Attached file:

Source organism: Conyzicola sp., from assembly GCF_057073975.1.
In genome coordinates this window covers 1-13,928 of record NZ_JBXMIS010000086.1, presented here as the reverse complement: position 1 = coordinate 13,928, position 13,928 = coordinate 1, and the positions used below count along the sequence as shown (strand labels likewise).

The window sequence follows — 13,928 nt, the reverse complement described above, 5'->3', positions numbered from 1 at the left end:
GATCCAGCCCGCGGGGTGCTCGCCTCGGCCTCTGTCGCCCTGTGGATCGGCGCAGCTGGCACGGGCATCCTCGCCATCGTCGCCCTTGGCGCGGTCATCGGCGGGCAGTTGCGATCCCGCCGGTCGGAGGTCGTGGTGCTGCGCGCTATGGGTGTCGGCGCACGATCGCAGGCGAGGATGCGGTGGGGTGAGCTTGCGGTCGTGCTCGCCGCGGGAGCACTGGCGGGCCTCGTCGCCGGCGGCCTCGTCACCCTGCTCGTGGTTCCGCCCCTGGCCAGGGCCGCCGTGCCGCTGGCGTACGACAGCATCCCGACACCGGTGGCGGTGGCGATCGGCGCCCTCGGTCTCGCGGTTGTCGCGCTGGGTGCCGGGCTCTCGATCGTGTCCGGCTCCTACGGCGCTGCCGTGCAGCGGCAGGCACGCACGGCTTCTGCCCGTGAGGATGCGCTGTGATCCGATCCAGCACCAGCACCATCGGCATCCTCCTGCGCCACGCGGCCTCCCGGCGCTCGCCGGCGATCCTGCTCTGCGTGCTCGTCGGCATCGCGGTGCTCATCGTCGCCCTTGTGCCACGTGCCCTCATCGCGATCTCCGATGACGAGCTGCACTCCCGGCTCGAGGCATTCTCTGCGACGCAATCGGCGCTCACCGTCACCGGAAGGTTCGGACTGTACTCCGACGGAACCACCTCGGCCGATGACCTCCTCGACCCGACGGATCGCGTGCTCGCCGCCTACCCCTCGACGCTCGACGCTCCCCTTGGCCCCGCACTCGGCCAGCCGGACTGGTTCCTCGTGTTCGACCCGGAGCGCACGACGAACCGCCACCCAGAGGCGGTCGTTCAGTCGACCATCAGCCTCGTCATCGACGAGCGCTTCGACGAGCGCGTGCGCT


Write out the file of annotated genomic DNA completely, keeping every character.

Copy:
Source organism: Conyzicola sp., from assembly GCF_057073975.1.
In genome coordinates this window covers 1-13,928 of record NZ_JBXMIS010000086.1, presented here as the reverse complement: position 1 = coordinate 13,928, position 13,928 = coordinate 1, and the positions used below count along the sequence as shown (strand labels likewise).

The window sequence follows — 13,928 nt, the reverse complement described above, 5'->3', positions numbered from 1 at the left end:
GATCCAGCCCGCGGGGTGCTCGCCTCGGCCTCTGTCGCCCTGTGGATCGGCGCAGCTGGCACGGGCATCCTCGCCATCGTCGCCCTTGGCGCGGTCATCGGCGGGCAGTTGCGATCCCGCCGGTCGGAGGTCGTGGTGCTGCGCGCTATGGGTGTCGGCGCACGATCGCAGGCGAGGATGCGGTGGGGTGAGCTTGCGGTCGTGCTCGCCGCGGGAGCACTGGCGGGCCTCGTCGCCGGCGGCCTCGTCACCCTGCTCGTGGTTCCGCCCCTGGCCAGGGCCGCCGTGCCGCTGGCGTACGACAGCATCCCGACACCGGTGGCGGTGGCGATCGGCGCCCTCGGTCTCGCGGTTGTCGCGCTGGGTGCCGGGCTCTCGATCGTGTCCGGCTCCTACGGCGCTGCCGTGCAGCGGCAGGCACGCACGGCTTCTGCCCGTGAGGATGCGCTGTGATCCGATCCAGCACCAGCACCATCGGCATCCTCCTGCGCCACGCGGCCTCCCGGCGCTCGCCGGCGATCCTGCTCTGCGTGCTCGTCGGCATCGCGGTGCTCATCGTCGCCCTTGTGCCACGTGCCCTCATCGCGATCTCCGATGACGAGCTGCACTCCCGGCTCGAGGCATTCTCTGCGACGCAATCGGCGCTCACCGTCACCGGAAGGTTCGGACTGTACTCCGACGGAACCACCTCGGCCGATGACCTCCTCGACCCGACGGATCGCGTGCTCGCCGCCTACCCCTCGACGCTCGACGCTCCCCTTGGCCCCGCACTCGGCCAGCCGGACTGGTTCCTCGTGTTCGACCCGGAGCGCACGACGAACCGCCACCCAGAGGCGGTCGTTCAGTCGACCATCAGCCTCGTCATCGACGAGCGCTTCGACGAGCGCGTGCGCT